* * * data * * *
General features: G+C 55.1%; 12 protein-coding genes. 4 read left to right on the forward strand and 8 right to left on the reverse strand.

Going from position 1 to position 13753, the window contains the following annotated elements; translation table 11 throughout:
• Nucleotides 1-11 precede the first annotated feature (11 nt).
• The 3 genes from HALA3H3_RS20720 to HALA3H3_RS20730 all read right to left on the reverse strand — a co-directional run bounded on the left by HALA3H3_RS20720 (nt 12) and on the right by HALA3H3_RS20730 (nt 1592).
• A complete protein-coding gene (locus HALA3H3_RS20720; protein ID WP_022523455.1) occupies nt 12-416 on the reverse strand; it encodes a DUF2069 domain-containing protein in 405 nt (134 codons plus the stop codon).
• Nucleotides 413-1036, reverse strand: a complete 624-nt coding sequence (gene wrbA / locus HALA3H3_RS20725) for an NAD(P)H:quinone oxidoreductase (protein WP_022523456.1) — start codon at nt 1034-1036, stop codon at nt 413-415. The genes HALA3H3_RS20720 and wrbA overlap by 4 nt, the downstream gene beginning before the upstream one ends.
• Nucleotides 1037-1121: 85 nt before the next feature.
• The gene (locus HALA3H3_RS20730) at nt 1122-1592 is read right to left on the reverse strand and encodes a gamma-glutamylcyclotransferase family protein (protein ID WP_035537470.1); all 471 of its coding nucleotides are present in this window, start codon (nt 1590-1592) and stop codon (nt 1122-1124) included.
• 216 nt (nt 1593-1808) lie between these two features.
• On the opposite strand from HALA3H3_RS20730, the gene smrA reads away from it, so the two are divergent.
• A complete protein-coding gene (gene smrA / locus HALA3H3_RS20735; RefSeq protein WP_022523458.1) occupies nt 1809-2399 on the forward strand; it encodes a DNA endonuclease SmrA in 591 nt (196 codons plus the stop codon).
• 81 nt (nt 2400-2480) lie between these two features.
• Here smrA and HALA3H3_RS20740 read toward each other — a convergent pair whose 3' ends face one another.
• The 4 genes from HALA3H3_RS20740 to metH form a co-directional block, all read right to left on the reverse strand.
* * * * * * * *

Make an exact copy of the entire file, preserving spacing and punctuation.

General features: G+C 55.1%; 12 protein-coding genes. 4 read left to right on the forward strand and 8 right to left on the reverse strand.

Going from position 1 to position 13753, the window contains the following annotated elements; translation table 11 throughout:
• Nucleotides 1-11 precede the first annotated feature (11 nt).
• The 3 genes from HALA3H3_RS20720 to HALA3H3_RS20730 all read right to left on the reverse strand — a co-directional run bounded on the left by HALA3H3_RS20720 (nt 12) and on the right by HALA3H3_RS20730 (nt 1592).
• A complete protein-coding gene (locus HALA3H3_RS20720; protein ID WP_022523455.1) occupies nt 12-416 on the reverse strand; it encodes a DUF2069 domain-containing protein in 405 nt (134 codons plus the stop codon).
• Nucleotides 413-1036, reverse strand: a complete 624-nt coding sequence (gene wrbA / locus HALA3H3_RS20725) for an NAD(P)H:quinone oxidoreductase (protein WP_022523456.1) — start codon at nt 1034-1036, stop codon at nt 413-415. The genes HALA3H3_RS20720 and wrbA overlap by 4 nt, the downstream gene beginning before the upstream one ends.
• Nucleotides 1037-1121: 85 nt before the next feature.
• The gene (locus HALA3H3_RS20730) at nt 1122-1592 is read right to left on the reverse strand and encodes a gamma-glutamylcyclotransferase family protein (protein ID WP_035537470.1); all 471 of its coding nucleotides are present in this window, start codon (nt 1590-1592) and stop codon (nt 1122-1124) included.
• 216 nt (nt 1593-1808) lie between these two features.
• On the opposite strand from HALA3H3_RS20730, the gene smrA reads away from it, so the two are divergent.
• A complete protein-coding gene (gene smrA / locus HALA3H3_RS20735; RefSeq protein WP_022523458.1) occupies nt 1809-2399 on the forward strand; it encodes a DNA endonuclease SmrA in 591 nt (196 codons plus the stop codon).
• 81 nt (nt 2400-2480) lie between these two features.
• Here smrA and HALA3H3_RS20740 read toward each other — a convergent pair whose 3' ends face one another.
• The 4 genes from HALA3H3_RS20740 to metH form a co-directional block, all read right to left on the reverse strand.